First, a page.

Monthly Archives: July 2011

Repentance and Justification

Justification reminds us that saying ‘sorry’ earns us nothing. We ought to be sorry and fess up for our actions regardless of the consequences; this is simply our right duty. Saying ‘sorry’ is embracing the consequences as what we justly deserve. Never mind for just a moment that we will never come to the Lord except by His gracious calling. If we see our sins aright, when we come back to the Lord we ought to expect nothing but judgment for our actions and unbelief.

What is surprising is that we when come to the Lord he also wipes our sins away. This is the overabundant outpouring of his grace. Justification is a landslide of grace on top of his gracious welcoming us back in the first place. We have nothing to pay, but are now treated as if we were faithful like Jesus our whole lives. ‘Sorry’ earns us nothing; Jesus righteous life, death and resurrection have accomplished everything.


Candidates and Theology


In the 2008 elections, I bothered everyone who was stuck with me by constantly saying that I wished I had a document explaining Obama’s political philosophy as a whole, not to mention any system of thought that binds his thinking together. I always felt like I was given well polished snippets which did nothing to reveal the undergirding system of thought.

It turns out I am not alone. Please read this article by David Mills, at First Things. Here is a lovely clipping:

The country does not need religous politicians to collaborate in removing religious doctrine from the public square. We need politicians who lay out their theology and explain how it both binds and directs them, and that theology includes finer points generally considered politically irrelevant. And we need this from secular politicians, who also have a theology, or if they prefer a philosophy, as much as from religious ones.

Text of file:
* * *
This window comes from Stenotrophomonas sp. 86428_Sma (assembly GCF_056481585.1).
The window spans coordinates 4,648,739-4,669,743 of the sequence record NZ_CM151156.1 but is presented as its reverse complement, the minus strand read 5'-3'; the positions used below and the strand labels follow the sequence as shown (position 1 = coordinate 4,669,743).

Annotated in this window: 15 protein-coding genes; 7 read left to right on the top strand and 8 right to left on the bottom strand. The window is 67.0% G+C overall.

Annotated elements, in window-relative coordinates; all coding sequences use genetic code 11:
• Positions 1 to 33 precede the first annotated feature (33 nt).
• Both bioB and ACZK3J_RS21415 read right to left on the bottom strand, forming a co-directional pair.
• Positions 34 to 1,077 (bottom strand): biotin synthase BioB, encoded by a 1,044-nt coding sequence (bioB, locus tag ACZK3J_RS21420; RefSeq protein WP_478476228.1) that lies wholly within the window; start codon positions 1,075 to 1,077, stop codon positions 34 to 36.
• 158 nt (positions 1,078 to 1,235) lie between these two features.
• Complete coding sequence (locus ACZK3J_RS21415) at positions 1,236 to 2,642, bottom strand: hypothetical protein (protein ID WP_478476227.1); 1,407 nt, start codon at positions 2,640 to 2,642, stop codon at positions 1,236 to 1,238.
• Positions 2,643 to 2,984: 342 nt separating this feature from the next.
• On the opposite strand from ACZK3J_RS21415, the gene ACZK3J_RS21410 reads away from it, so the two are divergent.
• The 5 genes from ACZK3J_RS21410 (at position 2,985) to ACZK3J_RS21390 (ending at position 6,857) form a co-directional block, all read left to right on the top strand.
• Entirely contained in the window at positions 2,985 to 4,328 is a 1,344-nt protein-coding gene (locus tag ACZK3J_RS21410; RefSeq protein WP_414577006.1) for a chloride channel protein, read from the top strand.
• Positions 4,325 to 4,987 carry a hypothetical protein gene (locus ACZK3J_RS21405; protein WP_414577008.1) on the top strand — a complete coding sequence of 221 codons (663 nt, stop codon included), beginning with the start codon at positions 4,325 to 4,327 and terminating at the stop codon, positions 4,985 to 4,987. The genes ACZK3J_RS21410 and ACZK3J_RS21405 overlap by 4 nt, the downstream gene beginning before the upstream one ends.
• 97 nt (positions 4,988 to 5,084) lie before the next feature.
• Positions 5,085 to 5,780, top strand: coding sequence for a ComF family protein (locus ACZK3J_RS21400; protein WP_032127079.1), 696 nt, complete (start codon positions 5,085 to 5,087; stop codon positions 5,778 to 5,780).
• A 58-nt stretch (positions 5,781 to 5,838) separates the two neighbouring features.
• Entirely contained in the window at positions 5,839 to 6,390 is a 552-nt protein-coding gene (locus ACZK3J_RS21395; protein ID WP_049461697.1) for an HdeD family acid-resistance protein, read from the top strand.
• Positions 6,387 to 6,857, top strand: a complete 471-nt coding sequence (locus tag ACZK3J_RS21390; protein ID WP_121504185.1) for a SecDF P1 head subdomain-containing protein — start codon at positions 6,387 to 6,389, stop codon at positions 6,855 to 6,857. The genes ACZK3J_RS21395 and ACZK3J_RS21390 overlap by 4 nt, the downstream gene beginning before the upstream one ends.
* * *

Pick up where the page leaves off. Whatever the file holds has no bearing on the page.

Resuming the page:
Not that we will get such disclosures. Religious candidates are happy to argue fiercely about cutting taxes or regulating banks or increasing social spending, but not about anything they can segregate out as religious" or theological." The closest conservatives come is to speak of family values" or traditional values," while avoiding answering the question of what justifies those values and why they should bind anyone else. The closest liberals come is to invoke compassion and concern for the poor without explaining how this justifies their policies.

Bianchi Built!

After 3 years I have finally completed my new bike. I picked up a Bianchi frame with Dedeccai steel frame and some carbon chain stays in the winter of 2008. Well, my wonderful Dad picked it up for me in winter 2008 driving through a foot of snow to get it; I was in Malawi, sweating. I repo-ed the frame from my Dad when we returned in 2009 and moved to St. Louis. Eager to build it up, I quickly bought a wheelset, a lovely Reynolds Ouzo fork, a handlebar, a stem and a headset. But, after school hit, as well as the realization that the old components from my Cannondale were not going to function well on a new frame (since they barely function on my old one), the project languished and halted.

It wasn’t until this last spring (2011), that I found a groupset for a reasonable price: Dura-Ace 7800, pristine condition, $450, 11-pieces including new chain, new brake pads, new housing. After a grueling Spring semester, and a wonderful trip to Zimbabwe to teach, I returned home invigorated to build. Today I finished my third ever bike build; and its the best yet.

Can’t wait to ride it, though I may need to upgrade my security.


Zimbabwe – Summary

Dear Friends and Supporters,